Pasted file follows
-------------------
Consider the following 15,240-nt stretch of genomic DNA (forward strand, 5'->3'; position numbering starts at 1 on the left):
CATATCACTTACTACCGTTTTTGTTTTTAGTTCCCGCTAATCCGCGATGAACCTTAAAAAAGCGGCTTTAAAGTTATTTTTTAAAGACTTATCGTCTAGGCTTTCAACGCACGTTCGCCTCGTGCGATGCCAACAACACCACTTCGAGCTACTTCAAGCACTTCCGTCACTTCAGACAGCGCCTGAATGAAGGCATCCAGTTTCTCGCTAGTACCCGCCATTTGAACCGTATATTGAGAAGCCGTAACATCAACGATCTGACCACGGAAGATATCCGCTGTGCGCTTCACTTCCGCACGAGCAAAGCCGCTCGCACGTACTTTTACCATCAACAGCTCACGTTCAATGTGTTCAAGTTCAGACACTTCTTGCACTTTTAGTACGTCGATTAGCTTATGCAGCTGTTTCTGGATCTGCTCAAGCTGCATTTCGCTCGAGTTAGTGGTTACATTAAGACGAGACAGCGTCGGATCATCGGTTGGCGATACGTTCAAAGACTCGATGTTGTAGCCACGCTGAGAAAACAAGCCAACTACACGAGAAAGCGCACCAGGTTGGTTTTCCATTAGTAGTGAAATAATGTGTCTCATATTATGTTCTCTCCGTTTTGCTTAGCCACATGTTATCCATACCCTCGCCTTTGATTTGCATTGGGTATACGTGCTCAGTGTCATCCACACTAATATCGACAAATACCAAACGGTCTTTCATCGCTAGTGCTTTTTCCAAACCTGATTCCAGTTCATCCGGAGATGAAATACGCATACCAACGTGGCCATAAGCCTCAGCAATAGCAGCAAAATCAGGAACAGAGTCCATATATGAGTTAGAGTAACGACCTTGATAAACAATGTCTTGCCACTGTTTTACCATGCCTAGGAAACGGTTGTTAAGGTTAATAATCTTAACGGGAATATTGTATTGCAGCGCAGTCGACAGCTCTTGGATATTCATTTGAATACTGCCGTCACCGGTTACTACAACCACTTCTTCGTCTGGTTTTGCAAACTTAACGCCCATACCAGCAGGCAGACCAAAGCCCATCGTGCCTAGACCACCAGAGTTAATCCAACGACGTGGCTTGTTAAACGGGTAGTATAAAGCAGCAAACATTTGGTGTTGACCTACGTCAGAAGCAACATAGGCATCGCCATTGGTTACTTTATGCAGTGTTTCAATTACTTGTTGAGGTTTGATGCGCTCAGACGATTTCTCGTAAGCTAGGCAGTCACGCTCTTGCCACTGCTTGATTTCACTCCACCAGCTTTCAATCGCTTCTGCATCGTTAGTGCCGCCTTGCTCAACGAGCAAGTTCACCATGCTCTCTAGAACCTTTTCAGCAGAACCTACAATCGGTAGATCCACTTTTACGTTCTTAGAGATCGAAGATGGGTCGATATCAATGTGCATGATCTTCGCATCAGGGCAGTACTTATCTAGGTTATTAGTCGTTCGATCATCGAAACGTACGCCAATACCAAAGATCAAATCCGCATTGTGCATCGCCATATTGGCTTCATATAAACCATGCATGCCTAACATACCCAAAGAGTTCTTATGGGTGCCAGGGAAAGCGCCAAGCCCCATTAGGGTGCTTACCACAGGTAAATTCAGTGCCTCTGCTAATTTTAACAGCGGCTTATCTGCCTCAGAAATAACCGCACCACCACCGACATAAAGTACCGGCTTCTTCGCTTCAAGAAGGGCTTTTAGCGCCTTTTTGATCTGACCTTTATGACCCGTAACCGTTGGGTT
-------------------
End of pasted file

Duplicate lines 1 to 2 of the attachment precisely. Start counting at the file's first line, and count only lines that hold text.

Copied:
Consider the following 15,240-nt stretch of genomic DNA (forward strand, 5'->3'; position numbering starts at 1 on the left):
CATATCACTTACTACCGTTTTTGTTTTTAGTTCCCGCTAATCCGCGATGAACCTTAAAAAAGCGGCTTTAAAGTTATTTTTTAAAGACTTATCGTCTAGGCTTTCAACGCACGTTCGCCTCGTGCGATGCCAACAACACCACTTCGAGCTACTTCAAGCACTTCCGTCACTTCAGACAGCGCCTGAATGAAGGCATCCAGTTTCTCGCTAGTACCCGCCATTTGAACCGTATATTGAGAAGCCGTAACATCAACGATCTGACCACGGAAGATATCCGCTGTGCGCTTCACTTCCGCACGAGCAAAGCCGCTCGCACGTACTTTTACCATCAACAGCTCACGTTCAATGTGTTCAAGTTCAGACACTTCTTGCACTTTTAGTACGTCGATTAGCTTATGCAGCTGTTTCTGGATCTGCTCAAGCTGCATTTCGCTCGAGTTAGTGGTTACATTAAGACGAGACAGCGTCGGATCATCGGTTGGCGATACGTTCAAAGACTCGATGTTGTAGCCACGCTGAGAAAACAAGCCAACTACACGAGAAAGCGCACCAGGTTGGTTTTCCATTAGTAGTGAAATAATGTGTCTCATATTATGTTCTCTCCGTTTTGCTTAGCCACATGTTATCCATACCCTCGCCTTTGATTTGCATTGGGTATACGTGCTCAGTGTCATCCACACTAATATCGACAAATACCAAACGGTCTTTCATCGCTAGTGCTTTTTCCAAACCTGATTCCAGTTCATCCGGAGATGAAATACGCATACCAACGTGGCCATAAGCCTCAGCAATAGCAGCAAAATCAGGAACAGAGTCCATATATGAGTTAGAGTAACGACCTTGATAAACAATGTCTTGCCACTGTTTTACCATGCCTAGGAAACGGTTGTTAAGGTTAATAATCTTAACGGGAATATTGTATTGCAGCGCAGTCGACAGCTCTTGGATATTCATTTGAATACTGCCGTCACCGGTTACTACAACCACTTCTTCGTCTGGTTTTGCAAACTTAACGCCCATACCAGCAGGCAGACCAAAGCCCATCGTGCCTAGACCACCAGAGTTAATCCAACGACGTGGCTTGTTAAACGGGTAGTATAAAGCAGCAAACATTTGGTGTTGACCTACGTCAGAAGCAACATAGGCATCGCCATTGGTTACTTTATGCAGTGTTTCAATTACTTGTTGAGGTTTGATGCGCTCAGACGATTTCTCGTAAGCTAGGCAGTCACGCTCTTGCCACTGCTTGATTTCACTCCACCAGCTTTCAATCGCTTCTGCATCGTTAGTGCCGCCTTGCTCAACGAGCAAGTTCACCATGCTCTCTAGAACCTTTTCAGCAGAACCTACAATCGGTAGATCCACTTTTACGTTCTTAGAGATCGAAGATGGGTCGATATCAATGTGCATGATCTTCGCATCAGGGCAGTACTTATCTAGGTTATTAGTCGTTCGATCATCGAAACGTACGCCAATACCAAAGATCAAATCCGCATTGTGCATCGCCATATTGGCTTCATATAAACCATGCATGCCTAACATACCCAAAGAGTTCTTATGGGTGCCAGGGAAAGCGCCAAGCCCCATTAGGGTGCTTACCACAGGTAAATTCAGTGCCTCTGCTAATTTTAACAGCGGCTTATCTGCCTCAGAAATAACCGCACCACCACCGACATAAAGTACCGGCTTCTTCGCTTCAAGAAGGGCTTTTAGCGCCTTTTTGATCTGACCTTTATGACCCGTAACCGTTGGGTT